Dinesh D'Souza on Life After Death: The Atheist Delusion
In this provocative essay, Dinesh D'Souza argues that the atheist critique of life after death is actually irrational. He takes on Richard Dawkins, Sam Harris and more to say their arguments lack evidence.
BY: Dinesh D'Souza
Such a criticism is a bit unfair, however, because as many atheists realize, there are no controlled empirical experiments that can resolve the issue one way or the other. Consequently atheists seek to affirm the rationality of their position by taking a different route. They appeal to an argument offered in the late nineteenth century by William Clifford. In a famous essay, "The Ethics of Belief," Clifford argued that "it is wrong, always, everywhere, and for anyone, to believe anything upon insufficient evidence."
Clifford offered the example of a ship-owner ship putting a ship to sea without performing the necessary safety checks; he wished the passengers well, but when the ship sank, he calmly collected the insurance money. The ship owner had no regrets, since he didn't know the ship was unsafe. Clifford's point is that the man was a scoundrel. He should have known! He had no right to declare the ship seaworthy without collecting all the evidence. Clifford's conclusion is that we should believe as true only propositions that come with sufficient proof; we should reject as false those that don't. This position can be summed up in the popular atheist slogan, "The absence of evidence is evidence of absence."
Clifford's principle seems praiseworthy for its heroic attachment to truth, but nevertheless there is something deeply wrong with it. Specifically, it confuses "what is known by a given person under the circumstances" with "what is or is not the case." Imagine a fellow living in ancient Greece in the fifth century B.C. As far as he can determine, using all the experience and evidence at his disposal, there are only three continents on the planet, no other planets in the galaxy, and only a handful of stars in the universe. What does this tell us about the actual number of continents, planets or stars in existence? Absolutely nothing. It only tells us that ancient Greeks had very limited information at their disposal.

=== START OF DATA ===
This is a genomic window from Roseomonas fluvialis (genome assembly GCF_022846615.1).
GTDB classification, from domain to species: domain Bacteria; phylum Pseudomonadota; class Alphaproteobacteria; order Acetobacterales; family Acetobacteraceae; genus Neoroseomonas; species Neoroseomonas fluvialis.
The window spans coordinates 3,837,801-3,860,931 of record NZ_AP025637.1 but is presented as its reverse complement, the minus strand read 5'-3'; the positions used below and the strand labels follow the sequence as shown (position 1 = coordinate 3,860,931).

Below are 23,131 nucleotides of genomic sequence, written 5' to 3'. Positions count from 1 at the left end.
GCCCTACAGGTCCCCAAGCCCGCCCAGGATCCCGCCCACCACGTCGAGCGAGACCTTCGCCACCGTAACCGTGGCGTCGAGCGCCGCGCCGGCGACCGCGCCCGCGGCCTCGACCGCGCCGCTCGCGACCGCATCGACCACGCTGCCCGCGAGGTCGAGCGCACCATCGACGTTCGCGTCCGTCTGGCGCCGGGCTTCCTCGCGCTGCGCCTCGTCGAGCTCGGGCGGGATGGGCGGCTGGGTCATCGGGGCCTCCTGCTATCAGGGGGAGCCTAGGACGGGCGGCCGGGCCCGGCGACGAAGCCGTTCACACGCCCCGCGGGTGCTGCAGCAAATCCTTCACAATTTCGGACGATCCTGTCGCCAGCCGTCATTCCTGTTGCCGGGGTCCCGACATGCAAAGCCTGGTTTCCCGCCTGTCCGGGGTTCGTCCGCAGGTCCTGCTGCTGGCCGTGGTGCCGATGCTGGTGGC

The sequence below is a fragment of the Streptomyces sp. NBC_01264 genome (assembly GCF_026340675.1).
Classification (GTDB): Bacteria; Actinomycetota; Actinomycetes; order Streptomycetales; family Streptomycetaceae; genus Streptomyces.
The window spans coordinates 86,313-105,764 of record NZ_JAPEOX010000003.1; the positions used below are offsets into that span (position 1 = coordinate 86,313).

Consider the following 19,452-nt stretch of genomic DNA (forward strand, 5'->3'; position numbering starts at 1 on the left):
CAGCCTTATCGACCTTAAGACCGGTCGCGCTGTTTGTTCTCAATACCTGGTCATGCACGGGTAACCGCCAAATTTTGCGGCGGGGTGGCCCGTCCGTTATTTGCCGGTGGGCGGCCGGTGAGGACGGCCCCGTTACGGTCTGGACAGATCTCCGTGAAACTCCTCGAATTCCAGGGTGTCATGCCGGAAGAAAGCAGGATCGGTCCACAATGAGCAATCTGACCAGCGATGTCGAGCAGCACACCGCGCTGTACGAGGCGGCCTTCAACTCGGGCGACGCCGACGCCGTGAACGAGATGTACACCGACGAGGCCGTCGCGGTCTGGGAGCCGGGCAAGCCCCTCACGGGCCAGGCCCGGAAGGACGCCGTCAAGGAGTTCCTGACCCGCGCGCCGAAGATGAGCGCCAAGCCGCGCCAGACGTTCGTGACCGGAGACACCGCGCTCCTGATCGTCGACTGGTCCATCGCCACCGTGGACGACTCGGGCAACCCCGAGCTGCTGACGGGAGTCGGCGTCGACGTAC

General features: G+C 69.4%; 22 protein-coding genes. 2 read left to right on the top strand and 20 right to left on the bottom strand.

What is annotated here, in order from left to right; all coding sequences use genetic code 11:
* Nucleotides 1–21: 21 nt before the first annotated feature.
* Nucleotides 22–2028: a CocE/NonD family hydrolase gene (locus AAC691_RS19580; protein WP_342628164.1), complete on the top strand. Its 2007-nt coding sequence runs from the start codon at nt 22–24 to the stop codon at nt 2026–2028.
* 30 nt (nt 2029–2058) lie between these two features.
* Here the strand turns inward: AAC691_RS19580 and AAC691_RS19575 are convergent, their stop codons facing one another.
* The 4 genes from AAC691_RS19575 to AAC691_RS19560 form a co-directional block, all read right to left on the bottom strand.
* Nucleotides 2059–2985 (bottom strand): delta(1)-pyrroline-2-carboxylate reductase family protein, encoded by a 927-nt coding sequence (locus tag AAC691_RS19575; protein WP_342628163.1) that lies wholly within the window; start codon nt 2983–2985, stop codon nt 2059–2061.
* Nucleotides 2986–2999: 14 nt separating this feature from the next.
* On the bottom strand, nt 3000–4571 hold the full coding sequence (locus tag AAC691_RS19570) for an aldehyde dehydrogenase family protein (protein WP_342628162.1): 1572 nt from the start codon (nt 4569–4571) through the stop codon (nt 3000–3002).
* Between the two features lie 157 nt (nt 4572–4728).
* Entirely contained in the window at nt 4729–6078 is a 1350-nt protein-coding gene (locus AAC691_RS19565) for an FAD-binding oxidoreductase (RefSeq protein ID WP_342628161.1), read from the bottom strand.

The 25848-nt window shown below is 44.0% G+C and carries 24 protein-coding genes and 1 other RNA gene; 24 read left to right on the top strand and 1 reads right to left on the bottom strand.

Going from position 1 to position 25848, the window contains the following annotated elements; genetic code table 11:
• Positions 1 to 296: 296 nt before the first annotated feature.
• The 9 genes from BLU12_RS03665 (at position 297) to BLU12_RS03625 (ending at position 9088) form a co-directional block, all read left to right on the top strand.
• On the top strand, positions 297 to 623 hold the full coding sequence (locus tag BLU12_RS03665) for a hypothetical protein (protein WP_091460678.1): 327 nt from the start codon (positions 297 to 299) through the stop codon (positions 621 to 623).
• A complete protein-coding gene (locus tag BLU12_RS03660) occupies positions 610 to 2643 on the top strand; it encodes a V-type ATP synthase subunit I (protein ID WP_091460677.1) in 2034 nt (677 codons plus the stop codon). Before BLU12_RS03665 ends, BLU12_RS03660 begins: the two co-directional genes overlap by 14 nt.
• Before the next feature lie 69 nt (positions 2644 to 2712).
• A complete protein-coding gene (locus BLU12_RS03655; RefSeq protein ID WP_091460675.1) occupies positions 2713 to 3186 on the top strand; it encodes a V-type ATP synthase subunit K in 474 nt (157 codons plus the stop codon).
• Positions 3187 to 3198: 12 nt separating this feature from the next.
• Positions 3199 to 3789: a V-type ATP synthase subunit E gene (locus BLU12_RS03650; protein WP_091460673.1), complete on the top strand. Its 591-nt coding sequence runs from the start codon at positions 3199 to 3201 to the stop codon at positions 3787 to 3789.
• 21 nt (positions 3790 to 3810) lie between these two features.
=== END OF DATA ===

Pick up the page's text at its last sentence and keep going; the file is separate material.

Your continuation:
As a second example, consider efforts on the part of contemporary scientists to find out if there is life on other planets. So far scientists have found nothing. Should we all, therefore, refuse to believe that there is life on other planets on the grounds that the absence of evidence is evidence of absence? Clearly this is premature. The absence of evidence may indicate only that we haven't figured out how to locate what we are looking for. "Not found" is not the same thing as "found not to exist."
These examples show the limitations of the "absence of evidence" principle, but the issue of life after death poses an even deeper problem. To see this, let me offer an analogy between life after death and having a large sum of money in a Swiss bank account. Imagine if I asked you whether or not I have such an account. You declare your firm belief that I do not. As evidence, you cite the fact that you have never seen me go the bank. Moreover, you have observed me shopping and notice that as I spend money my wallet gets thinner. You infer that at some point my wallet will be empty and I will be broke. So clearly I don't have a bank account.
Then I ask you, do you have access to the bank's internal records? You do not. Have you ever been to the bank? You have not; in fact, you have never been to Switzerland. Have you organized 24 hour surveillance of the bank in question so that if I did go there, you would be notified? Of course not. Obviously we can conclude from these facts that you have arrived at a most unreasonable conclusion. In reality you have far too little information to decide one way or another whether I have a bank account. And this is precisely the situation facing the atheist with regard to the afterlife. On the basis of the available facts, not only does the atheist not know what happens after death, he cannot possibly know. The absence of evidence is evidence of nothing.